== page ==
I’m going to be starting a new series on relationships, and this will be the first post and cover Couples Communication. I previously did a series on Cognitive Distortions that resonated with many of my readers, so this will be another series in which I will go in-depth to cover a lot of information in one area over a series of posts. Here I will cover the 3 main communication styles and how they impact your relationship, and cover how to use assertive communication for better conflict resolution.
I have worked with countless couples in therapy, and the number 1 thing that couples come in seeking help for is communication. This makes sense, because communication is really the cornerstone of any relationship. In fact, even when I am seeing people for individual therapy, we also often end up going over communication styles and assess what can be improved in the area of communication because it is SO important in every area of your life.
For couples, communication problems are often at the heart of so many problems that couples face. In a relationship, the health and strength of the relationship isn’t measured by how much conflict you have with each other. All couples have some conflict, so being conflict-free isn’t the goal. The problems arise when it comes to how you resolve that conflict. When you learn to communicate well, then you can resolve conflicts in a healthy and productive way that nurtures and supports your relationship rather than in a way that tears down your bonds and causes pain and distress.
What are the 3 communication styles?
Essentially, there are 3 forms of communication, and as a couple you may both use different forms of communication during conflict, so depending on what your tendencies are as a couple both of you may need to do some work to change how you communicate with each other. The first step towards building healthier communication as a couple is learning what kind of communication style you are using and figure out whether it is healthy or if there needs to be some changes.
Communication can be broken down into these 3 styles:
Passive communication is when you are attempting to let someone know how you feel without really coming out and saying it. Passive behavior can mean being avoidant and choosing NOT to discuss problems when they arise, usually because you don’t like conflict or you want to avoid an argument. Passive communication can be giving someone the silent treatment, or it could be using non-verbal cues like rolling your eyes, crossing your arms, giving someone a mean look, or walking around the house huffing and puffing but then saying “Nothing” when your partner asks you what’s wrong.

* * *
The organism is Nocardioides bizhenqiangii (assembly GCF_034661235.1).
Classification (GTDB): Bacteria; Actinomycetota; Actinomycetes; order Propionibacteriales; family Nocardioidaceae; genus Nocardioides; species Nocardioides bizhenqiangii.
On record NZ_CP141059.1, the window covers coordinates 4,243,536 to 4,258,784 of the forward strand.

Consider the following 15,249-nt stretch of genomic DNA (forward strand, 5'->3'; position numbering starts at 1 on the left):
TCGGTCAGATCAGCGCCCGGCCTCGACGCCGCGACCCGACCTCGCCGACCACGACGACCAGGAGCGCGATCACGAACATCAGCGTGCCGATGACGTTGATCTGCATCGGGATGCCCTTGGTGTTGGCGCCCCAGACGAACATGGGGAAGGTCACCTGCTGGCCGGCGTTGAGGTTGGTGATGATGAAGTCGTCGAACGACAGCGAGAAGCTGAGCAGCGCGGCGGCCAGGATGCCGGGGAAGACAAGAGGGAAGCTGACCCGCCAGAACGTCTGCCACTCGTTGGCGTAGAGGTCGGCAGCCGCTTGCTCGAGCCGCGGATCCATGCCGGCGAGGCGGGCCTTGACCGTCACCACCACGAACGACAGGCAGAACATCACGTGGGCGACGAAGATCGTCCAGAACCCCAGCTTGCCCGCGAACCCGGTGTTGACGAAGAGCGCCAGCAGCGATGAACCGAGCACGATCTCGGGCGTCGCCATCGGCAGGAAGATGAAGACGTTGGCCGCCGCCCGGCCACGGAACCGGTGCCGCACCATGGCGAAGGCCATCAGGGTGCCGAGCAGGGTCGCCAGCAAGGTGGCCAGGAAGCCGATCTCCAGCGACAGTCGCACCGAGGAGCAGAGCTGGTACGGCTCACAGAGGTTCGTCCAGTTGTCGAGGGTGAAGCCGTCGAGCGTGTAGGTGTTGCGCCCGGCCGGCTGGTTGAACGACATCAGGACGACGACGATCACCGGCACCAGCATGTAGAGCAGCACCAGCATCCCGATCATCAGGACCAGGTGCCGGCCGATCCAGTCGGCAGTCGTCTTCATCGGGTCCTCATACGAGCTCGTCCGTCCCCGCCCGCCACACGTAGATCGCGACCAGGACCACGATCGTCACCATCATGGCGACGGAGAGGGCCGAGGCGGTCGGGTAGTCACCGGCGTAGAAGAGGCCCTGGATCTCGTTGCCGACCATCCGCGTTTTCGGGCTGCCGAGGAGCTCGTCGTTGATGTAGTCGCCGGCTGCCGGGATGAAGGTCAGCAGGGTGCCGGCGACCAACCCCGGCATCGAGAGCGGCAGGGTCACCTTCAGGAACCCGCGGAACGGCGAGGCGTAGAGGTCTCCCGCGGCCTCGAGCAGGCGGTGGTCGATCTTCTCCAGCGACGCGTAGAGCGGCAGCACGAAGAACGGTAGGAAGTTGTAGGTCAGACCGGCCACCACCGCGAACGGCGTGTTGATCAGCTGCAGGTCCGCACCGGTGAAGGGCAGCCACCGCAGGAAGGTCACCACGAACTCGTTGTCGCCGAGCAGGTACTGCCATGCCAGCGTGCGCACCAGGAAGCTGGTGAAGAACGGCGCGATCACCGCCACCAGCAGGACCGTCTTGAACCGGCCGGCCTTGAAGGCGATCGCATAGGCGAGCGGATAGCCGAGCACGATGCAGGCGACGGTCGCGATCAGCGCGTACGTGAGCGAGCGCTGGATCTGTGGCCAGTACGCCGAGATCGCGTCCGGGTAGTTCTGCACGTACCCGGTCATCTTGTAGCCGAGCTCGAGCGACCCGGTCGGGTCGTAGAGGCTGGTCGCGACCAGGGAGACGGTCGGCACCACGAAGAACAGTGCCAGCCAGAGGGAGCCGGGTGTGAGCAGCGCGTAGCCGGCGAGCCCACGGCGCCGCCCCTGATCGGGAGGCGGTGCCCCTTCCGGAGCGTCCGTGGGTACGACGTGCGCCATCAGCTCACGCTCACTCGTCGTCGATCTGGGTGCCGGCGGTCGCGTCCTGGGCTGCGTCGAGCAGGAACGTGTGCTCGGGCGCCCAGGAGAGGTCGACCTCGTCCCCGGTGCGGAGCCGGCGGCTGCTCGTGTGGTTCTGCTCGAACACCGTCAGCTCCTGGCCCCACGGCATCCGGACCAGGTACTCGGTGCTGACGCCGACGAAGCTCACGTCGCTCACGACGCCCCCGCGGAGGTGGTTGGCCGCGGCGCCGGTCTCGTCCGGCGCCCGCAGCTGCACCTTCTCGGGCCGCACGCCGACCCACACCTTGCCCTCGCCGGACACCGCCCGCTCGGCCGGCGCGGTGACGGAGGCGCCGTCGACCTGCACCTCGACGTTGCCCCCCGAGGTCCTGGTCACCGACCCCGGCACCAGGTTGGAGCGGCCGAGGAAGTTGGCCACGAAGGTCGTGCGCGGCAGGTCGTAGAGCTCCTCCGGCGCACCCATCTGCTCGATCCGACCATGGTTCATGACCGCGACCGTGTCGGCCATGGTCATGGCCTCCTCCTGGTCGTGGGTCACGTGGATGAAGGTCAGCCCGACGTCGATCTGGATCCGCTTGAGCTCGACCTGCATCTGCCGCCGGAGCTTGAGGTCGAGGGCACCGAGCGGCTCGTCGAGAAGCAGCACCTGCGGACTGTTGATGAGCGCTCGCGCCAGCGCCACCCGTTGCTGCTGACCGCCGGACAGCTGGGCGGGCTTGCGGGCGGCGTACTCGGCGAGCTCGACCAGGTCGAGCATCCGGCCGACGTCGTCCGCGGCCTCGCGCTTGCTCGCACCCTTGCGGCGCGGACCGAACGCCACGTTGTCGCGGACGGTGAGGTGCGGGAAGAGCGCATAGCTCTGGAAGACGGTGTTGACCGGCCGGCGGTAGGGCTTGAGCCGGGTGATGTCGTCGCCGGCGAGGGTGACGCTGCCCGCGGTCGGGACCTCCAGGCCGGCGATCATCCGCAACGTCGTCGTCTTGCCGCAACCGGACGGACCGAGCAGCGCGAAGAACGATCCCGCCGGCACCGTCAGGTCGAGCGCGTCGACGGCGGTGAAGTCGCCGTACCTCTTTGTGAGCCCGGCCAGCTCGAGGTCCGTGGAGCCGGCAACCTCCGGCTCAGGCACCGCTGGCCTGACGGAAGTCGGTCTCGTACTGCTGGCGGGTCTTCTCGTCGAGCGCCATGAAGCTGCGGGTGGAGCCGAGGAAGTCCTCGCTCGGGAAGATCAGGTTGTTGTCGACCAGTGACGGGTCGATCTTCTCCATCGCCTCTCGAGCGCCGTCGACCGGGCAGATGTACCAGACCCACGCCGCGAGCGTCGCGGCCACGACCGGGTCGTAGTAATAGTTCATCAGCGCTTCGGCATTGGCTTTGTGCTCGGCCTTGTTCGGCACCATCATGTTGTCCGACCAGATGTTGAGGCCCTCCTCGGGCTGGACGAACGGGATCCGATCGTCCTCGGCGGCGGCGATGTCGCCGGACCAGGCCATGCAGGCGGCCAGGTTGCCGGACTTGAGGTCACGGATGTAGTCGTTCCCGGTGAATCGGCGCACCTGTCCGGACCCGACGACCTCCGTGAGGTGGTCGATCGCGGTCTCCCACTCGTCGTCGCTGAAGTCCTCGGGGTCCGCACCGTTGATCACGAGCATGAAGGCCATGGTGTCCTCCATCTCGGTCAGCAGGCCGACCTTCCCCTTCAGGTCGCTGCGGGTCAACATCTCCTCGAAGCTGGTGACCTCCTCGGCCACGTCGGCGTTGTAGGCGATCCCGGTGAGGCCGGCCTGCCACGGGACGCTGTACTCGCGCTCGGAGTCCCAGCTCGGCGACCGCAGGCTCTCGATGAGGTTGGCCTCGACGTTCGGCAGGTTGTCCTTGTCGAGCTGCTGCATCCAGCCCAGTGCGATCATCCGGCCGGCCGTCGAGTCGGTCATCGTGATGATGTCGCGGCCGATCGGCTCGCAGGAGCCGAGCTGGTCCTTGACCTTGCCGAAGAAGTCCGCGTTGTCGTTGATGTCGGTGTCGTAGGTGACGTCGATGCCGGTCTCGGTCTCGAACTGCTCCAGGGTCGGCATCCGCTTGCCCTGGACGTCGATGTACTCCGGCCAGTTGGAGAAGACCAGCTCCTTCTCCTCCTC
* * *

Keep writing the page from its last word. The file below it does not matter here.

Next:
Aggressive behavior is pretty clear when you see it: yelling, screaming, slamming doors, violence, insults, inappropriate sarcasm meant to cut the other person down, condescending comments. This way of communicating is harmful and damaging to relationships, and damages intimacy and the mental health of both people in the partnership.
Assertive communication is open, honest, and direct when it comes to expressing your thoughts and feelings. This kind of communication feels good because you are expressing yourself and making your points, without attacking your partner or shutting down their thoughts and feelings. Assertive communication is about standing up for your thoughts, feelings, and rights, without trampling on your partner’s thoughts, feelings, or rights.
What does it mean to be Passive-Aggressive?
Some people use the term passive-aggressive to describe themselves or others, but I dislike that term, because what it really amounts to is using passive behavior or communication to convey an aggressive sentiment or emotion. When people say someone is being passive-aggressive, they usually just mean the person did something passive, but they meant it in an aggressive way. Ultimately it’s passive behavior, and it’s still unhealthy for relationships.
What Does Unhealthy Communication Look Like?
Unhealthy communication is either passive or aggressive. These two communication styles are often part of a cycle that builds up over time and conflicts start to sap the energy and joy out of your relationship. You don’t want conflict so you avoid sensitive issues. Then resentment builds up until one or both partners explode.
Passive behavior is unhealthy in relationships because it does not resolve problems, but instead leads to resentment building up as emotions are stuffed down and problems are ignored. This often results in the “volcano effect”, where resentment and hurt feelings builds up over time, but is never addressed, until something triggers an explosion, and then aggressive behavior breaks through and there’s an unhealthy, aggressive argument.
Aggressive communication also doesn’t resolve conflict, because when you are aggressive towards your partner, the other person will do one of two things: they will feel intimidated and shut down, because they are trying to stop or avoid the aggressive behavior, or they will feel threatened and get defensive, also becoming aggressive and escalating the situation further. Now you’re both yelling at each other and nothing is getting resolved. Many couples who argue in this way find themselves highly stressed, often hurt, and insecure about the status of the relationship because it feels so volatile.